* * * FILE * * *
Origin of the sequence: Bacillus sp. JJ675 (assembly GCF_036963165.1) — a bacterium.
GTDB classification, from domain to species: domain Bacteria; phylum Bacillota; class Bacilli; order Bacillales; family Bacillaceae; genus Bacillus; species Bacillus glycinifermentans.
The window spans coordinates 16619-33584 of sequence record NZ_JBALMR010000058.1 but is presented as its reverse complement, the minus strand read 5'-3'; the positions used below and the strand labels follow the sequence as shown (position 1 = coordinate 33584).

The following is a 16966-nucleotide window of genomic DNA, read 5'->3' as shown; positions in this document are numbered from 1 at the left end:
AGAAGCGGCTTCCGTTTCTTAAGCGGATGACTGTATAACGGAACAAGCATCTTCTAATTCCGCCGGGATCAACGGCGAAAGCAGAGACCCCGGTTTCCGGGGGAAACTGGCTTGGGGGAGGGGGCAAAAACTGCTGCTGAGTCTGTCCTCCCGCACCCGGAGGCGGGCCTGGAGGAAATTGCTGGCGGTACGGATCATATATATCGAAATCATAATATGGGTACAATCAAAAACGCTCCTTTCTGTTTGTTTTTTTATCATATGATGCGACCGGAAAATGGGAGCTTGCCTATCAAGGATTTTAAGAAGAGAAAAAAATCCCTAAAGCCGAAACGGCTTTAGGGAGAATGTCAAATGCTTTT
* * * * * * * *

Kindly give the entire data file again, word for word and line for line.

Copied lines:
Origin of the sequence: Bacillus sp. JJ675 (assembly GCF_036963165.1) — a bacterium.
GTDB classification, from domain to species: domain Bacteria; phylum Bacillota; class Bacilli; order Bacillales; family Bacillaceae; genus Bacillus; species Bacillus glycinifermentans.
The window spans coordinates 16619-33584 of sequence record NZ_JBALMR010000058.1 but is presented as its reverse complement, the minus strand read 5'-3'; the positions used below and the strand labels follow the sequence as shown (position 1 = coordinate 33584).

The following is a 16966-nucleotide window of genomic DNA, read 5'->3' as shown; positions in this document are numbered from 1 at the left end:
AGAAGCGGCTTCCGTTTCTTAAGCGGATGACTGTATAACGGAACAAGCATCTTCTAATTCCGCCGGGATCAACGGCGAAAGCAGAGACCCCGGTTTCCGGGGGAAACTGGCTTGGGGGAGGGGGCAAAAACTGCTGCTGAGTCTGTCCTCCCGCACCCGGAGGCGGGCCTGGAGGAAATTGCTGGCGGTACGGATCATATATATCGAAATCATAATATGGGTACAATCAAAAACGCTCCTTTCTGTTTGTTTTTTTATCATATGATGCGACCGGAAAATGGGAGCTTGCCTATCAAGGATTTTAAGAAGAGAAAAAAATCCCTAAAGCCGAAACGGCTTTAGGGAGAATGTCAAATGCTTTT